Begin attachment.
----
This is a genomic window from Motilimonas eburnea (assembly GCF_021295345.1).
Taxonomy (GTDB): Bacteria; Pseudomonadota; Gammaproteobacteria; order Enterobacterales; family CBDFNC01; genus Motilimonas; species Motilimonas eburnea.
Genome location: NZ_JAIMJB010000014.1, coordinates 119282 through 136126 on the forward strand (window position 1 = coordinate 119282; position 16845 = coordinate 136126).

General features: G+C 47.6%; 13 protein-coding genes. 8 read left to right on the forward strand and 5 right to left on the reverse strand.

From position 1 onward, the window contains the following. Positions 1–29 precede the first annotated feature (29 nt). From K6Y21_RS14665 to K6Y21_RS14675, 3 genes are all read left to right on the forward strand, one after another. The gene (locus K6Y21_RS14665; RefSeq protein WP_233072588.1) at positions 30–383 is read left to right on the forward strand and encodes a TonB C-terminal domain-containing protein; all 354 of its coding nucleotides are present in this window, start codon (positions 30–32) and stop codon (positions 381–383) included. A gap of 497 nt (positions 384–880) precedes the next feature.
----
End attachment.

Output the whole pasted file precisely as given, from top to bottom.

This is a genomic window from Motilimonas eburnea (assembly GCF_021295345.1).
Taxonomy (GTDB): Bacteria; Pseudomonadota; Gammaproteobacteria; order Enterobacterales; family CBDFNC01; genus Motilimonas; species Motilimonas eburnea.
Genome location: NZ_JAIMJB010000014.1, coordinates 119282 through 136126 on the forward strand (window position 1 = coordinate 119282; position 16845 = coordinate 136126).

General features: G+C 47.6%; 13 protein-coding genes. 8 read left to right on the forward strand and 5 right to left on the reverse strand.

From position 1 onward, the window contains the following. Positions 1–29 precede the first annotated feature (29 nt). From K6Y21_RS14665 to K6Y21_RS14675, 3 genes are all read left to right on the forward strand, one after another. The gene (locus K6Y21_RS14665; RefSeq protein WP_233072588.1) at positions 30–383 is read left to right on the forward strand and encodes a TonB C-terminal domain-containing protein; all 354 of its coding nucleotides are present in this window, start codon (positions 30–32) and stop codon (positions 381–383) included. A gap of 497 nt (positions 384–880) precedes the next feature.